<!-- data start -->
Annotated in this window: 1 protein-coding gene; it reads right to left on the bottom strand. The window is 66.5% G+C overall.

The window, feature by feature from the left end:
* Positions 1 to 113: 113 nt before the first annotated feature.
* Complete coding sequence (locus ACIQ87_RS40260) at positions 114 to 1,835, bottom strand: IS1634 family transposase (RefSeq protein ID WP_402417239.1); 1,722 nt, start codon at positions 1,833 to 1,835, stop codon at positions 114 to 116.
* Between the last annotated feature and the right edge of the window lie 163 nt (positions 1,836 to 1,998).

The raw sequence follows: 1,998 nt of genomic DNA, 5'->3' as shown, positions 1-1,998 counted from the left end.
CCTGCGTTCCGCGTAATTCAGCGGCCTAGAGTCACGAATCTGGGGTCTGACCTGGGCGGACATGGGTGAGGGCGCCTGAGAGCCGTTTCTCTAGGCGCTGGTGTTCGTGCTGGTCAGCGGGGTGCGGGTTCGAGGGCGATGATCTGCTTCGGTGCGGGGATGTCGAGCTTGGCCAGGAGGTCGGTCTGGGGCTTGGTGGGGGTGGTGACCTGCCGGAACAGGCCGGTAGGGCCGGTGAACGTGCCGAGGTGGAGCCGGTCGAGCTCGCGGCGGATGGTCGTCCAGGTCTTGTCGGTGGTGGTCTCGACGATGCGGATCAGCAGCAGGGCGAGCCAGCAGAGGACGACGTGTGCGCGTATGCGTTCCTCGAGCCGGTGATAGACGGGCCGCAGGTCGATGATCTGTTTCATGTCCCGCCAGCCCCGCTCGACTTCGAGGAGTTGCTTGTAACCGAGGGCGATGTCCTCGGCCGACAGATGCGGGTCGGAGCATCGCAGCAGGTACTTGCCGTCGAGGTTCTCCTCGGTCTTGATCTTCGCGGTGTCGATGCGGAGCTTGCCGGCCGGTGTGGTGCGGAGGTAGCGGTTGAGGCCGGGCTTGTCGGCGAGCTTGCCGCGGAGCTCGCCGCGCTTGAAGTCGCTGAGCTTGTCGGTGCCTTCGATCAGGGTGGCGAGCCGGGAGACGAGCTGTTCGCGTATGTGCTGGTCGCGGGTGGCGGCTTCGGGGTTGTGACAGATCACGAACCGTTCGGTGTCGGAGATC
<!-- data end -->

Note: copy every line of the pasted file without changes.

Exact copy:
Annotated in this window: 1 protein-coding gene; it reads right to left on the bottom strand. The window is 66.5% G+C overall.

The window, feature by feature from the left end:
* Positions 1 to 113: 113 nt before the first annotated feature.
* Complete coding sequence (locus ACIQ87_RS40260) at positions 114 to 1,835, bottom strand: IS1634 family transposase (RefSeq protein ID WP_402417239.1); 1,722 nt, start codon at positions 1,833 to 1,835, stop codon at positions 114 to 116.
* Between the last annotated feature and the right edge of the window lie 163 nt (positions 1,836 to 1,998).

The raw sequence follows: 1,998 nt of genomic DNA, 5'->3' as shown, positions 1-1,998 counted from the left end.
CCTGCGTTCCGCGTAATTCAGCGGCCTAGAGTCACGAATCTGGGGTCTGACCTGGGCGGACATGGGTGAGGGCGCCTGAGAGCCGTTTCTCTAGGCGCTGGTGTTCGTGCTGGTCAGCGGGGTGCGGGTTCGAGGGCGATGATCTGCTTCGGTGCGGGGATGTCGAGCTTGGCCAGGAGGTCGGTCTGGGGCTTGGTGGGGGTGGTGACCTGCCGGAACAGGCCGGTAGGGCCGGTGAACGTGCCGAGGTGGAGCCGGTCGAGCTCGCGGCGGATGGTCGTCCAGGTCTTGTCGGTGGTGGTCTCGACGATGCGGATCAGCAGCAGGGCGAGCCAGCAGAGGACGACGTGTGCGCGTATGCGTTCCTCGAGCCGGTGATAGACGGGCCGCAGGTCGATGATCTGTTTCATGTCCCGCCAGCCCCGCTCGACTTCGAGGAGTTGCTTGTAACCGAGGGCGATGTCCTCGGCCGACAGATGCGGGTCGGAGCATCGCAGCAGGTACTTGCCGTCGAGGTTCTCCTCGGTCTTGATCTTCGCGGTGTCGATGCGGAGCTTGCCGGCCGGTGTGGTGCGGAGGTAGCGGTTGAGGCCGGGCTTGTCGGCGAGCTTGCCGCGGAGCTCGCCGCGCTTGAAGTCGCTGAGCTTGTCGGTGCCTTCGATCAGGGTGGCGAGCCGGGAGACGAGCTGTTCGCGTATGTGCTGGTCGCGGGTGGCGGCTTCGGGGTTGTGACAGATCACGAACCGTTCGGTGTCGGAGATC